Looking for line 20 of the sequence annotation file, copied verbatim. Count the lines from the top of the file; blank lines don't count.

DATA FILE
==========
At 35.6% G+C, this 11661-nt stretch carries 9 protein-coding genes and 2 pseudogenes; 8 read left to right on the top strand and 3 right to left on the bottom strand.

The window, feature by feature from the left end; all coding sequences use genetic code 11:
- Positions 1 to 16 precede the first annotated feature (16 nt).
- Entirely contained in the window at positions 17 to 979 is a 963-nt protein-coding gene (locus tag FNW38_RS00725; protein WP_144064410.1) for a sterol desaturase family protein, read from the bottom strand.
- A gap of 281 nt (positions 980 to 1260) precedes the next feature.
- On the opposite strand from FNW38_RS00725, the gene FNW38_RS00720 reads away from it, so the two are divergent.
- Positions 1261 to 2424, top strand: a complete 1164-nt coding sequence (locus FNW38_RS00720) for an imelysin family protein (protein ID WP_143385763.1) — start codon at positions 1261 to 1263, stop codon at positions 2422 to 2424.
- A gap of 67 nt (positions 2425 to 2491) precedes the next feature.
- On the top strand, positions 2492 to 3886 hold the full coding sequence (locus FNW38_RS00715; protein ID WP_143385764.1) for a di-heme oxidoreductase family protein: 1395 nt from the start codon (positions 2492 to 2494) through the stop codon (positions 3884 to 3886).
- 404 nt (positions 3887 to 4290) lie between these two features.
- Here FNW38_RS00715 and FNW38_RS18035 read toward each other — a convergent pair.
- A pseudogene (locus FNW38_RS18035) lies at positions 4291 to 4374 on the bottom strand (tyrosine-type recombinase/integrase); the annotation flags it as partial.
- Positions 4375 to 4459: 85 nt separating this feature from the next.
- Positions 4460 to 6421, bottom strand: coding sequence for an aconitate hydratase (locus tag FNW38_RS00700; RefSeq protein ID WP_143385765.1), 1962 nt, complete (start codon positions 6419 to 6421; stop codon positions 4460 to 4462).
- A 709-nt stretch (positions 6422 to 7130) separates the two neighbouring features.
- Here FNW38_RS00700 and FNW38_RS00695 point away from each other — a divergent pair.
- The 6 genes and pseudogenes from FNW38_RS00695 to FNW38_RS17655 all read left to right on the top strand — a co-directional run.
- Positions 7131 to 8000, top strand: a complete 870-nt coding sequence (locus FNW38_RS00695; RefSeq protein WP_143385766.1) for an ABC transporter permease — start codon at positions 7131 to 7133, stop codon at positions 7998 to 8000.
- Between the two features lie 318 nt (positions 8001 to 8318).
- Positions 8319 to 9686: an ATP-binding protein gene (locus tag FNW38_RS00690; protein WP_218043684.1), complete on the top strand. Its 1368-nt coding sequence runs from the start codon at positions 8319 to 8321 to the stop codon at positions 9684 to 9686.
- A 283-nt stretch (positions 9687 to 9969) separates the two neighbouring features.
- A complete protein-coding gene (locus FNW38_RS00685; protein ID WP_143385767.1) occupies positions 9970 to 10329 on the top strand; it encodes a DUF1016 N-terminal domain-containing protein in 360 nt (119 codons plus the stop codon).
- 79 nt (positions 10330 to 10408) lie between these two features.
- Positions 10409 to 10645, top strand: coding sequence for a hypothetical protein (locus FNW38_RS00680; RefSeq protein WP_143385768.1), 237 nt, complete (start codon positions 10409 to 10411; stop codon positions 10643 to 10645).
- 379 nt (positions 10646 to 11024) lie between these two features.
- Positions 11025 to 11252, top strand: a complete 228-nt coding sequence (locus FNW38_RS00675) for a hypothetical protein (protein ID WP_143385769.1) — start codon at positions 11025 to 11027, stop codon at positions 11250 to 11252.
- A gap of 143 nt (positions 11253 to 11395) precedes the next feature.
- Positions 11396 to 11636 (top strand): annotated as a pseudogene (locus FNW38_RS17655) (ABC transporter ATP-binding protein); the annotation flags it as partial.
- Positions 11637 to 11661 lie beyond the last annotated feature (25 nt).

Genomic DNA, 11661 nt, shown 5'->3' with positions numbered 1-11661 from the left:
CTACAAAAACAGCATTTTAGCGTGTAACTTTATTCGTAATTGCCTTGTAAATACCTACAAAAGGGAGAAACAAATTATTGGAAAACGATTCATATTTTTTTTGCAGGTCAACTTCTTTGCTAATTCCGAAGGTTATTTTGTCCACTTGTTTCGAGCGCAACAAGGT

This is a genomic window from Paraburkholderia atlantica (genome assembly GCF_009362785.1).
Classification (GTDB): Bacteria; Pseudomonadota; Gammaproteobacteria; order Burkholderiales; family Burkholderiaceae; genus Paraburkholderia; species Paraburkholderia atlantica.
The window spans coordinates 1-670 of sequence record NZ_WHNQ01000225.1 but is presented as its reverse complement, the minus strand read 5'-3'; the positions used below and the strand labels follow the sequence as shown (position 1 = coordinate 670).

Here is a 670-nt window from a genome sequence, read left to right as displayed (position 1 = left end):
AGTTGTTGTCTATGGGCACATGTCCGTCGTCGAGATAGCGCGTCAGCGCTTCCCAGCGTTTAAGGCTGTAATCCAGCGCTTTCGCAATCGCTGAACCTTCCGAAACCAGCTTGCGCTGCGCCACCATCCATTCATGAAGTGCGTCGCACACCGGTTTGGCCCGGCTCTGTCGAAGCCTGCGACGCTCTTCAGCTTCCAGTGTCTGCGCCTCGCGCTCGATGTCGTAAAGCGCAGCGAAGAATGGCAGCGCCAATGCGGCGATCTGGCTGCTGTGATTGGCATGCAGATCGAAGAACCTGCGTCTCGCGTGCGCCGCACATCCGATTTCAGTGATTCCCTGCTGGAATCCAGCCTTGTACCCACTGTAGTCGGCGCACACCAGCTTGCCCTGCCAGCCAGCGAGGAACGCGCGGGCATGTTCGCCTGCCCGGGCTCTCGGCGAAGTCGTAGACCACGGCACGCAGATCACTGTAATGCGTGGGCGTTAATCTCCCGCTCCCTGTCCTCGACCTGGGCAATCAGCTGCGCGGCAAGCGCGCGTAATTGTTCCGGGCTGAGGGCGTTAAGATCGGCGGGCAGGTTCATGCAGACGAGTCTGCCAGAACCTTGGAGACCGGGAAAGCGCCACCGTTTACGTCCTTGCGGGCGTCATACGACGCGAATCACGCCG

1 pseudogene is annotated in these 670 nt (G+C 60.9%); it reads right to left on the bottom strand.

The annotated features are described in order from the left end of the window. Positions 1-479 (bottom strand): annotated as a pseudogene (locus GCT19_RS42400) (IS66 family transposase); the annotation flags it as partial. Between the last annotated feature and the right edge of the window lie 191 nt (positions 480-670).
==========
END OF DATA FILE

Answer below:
- Positions 8319 to 9686: an ATP-binding protein gene (locus tag FNW38_RS00690; protein WP_218043684.1), complete on the top strand. Its 1368-nt coding sequence runs from the start codon at positions 8319 to 8321 to the stop codon at positions 9684 to 9686.